On Dec. 21, the Vermont Center for Independent Living honored a young Grand Isle woman who is striving to make the world a better place. Jacqueline Kelley received the Deborah Lisi-Baker Youth Leader Award.
VCIL, a nonprofit organization directed and staffed by individuals with disabilities, works to promote the dignity, independence and civil rights of Vermonters with disabilities.
The VCIL Board of Directors created the Deborah Lisi-Baker Youth Leader Award in 2006 in honor of the disability rights organization’s then-executive director and in honor of emerging leaders who are moving forward the promise of disability rights and the independent living movement. Lisi-Baker has spent much of her life advocating for the human and civil rights of people with disabilities and continues to do so. She served as VCIL’s executive director for many years until retiring in 2009.
Jacqueline Kelley was diagnosed with spinal muscular atrophy at the age of 2, a disorder characterized by the degeneration of motor neurons in the spinal cord. She has never let her disability slow her down and has always strived to educate her classmates about people with disabilities. Kelley’s leadership skills were apparent at a young age; for example, she was voted class president in the eighth grade. For high school, she attended Lyndon Institute as a boarding student, where she thrived despite the challenges that any young person faces when living away from home. She is currently a junior studying political science at Providence College in Rhode Island, where she has made the dean’s list. Kelley has been engaged on many levels during her time at Providence, including serving as an orientation leader and a student congress class representative. She was even hired as the college’s student ADA consultant.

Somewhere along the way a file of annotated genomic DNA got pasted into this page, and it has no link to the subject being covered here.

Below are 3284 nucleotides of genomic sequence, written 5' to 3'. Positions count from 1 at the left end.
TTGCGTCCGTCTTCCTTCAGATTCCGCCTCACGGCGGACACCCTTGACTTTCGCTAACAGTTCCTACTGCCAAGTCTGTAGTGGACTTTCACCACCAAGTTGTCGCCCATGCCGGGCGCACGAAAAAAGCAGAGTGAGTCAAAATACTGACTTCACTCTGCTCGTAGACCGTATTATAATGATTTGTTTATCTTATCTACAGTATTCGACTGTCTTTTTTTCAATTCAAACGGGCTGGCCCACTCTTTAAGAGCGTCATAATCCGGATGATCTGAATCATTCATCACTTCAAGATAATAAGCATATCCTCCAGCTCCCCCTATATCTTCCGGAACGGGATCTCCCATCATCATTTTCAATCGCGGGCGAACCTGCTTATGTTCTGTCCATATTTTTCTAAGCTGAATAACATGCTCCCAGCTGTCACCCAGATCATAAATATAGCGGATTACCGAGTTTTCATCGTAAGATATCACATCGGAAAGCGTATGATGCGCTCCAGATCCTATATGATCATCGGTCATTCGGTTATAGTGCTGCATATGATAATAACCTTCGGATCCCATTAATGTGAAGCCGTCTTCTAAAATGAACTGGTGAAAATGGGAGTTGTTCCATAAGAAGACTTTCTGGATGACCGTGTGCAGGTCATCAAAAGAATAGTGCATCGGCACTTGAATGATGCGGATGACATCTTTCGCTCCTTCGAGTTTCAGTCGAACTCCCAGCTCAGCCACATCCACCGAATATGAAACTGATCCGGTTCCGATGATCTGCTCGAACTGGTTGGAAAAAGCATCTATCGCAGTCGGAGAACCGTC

VCIL Executive Director Sarah Launderville said, “This is one of my favorite awards we give because it highlights the leadership of young people in our movement. I’m pleased Jacquie’s studying political science as there is so much work to be done defending our rights as individuals with disabilities and we are excited to see where she goes with her leadership in the future.”
Jacqueline’s mother, Cari Kelley, said, “As her mother, she inspires me every single day. We have had many discussions over the years about living with a disability, and her vision is pretty amazing. She talks about how grateful she is to have the challenges she has because those are what have made her into the woman she is today. She likes who she is and looks forward to seeing how she will make a difference…as do I.”
If you would like to nominate someone for next year’s Deborah Lisi-Baker Youth Leader Award (the person must be 22 years old or younger), please contact Stefanie Monte at email@example.com or 802-224-1820. Be sure to tell her why you are making the nomination.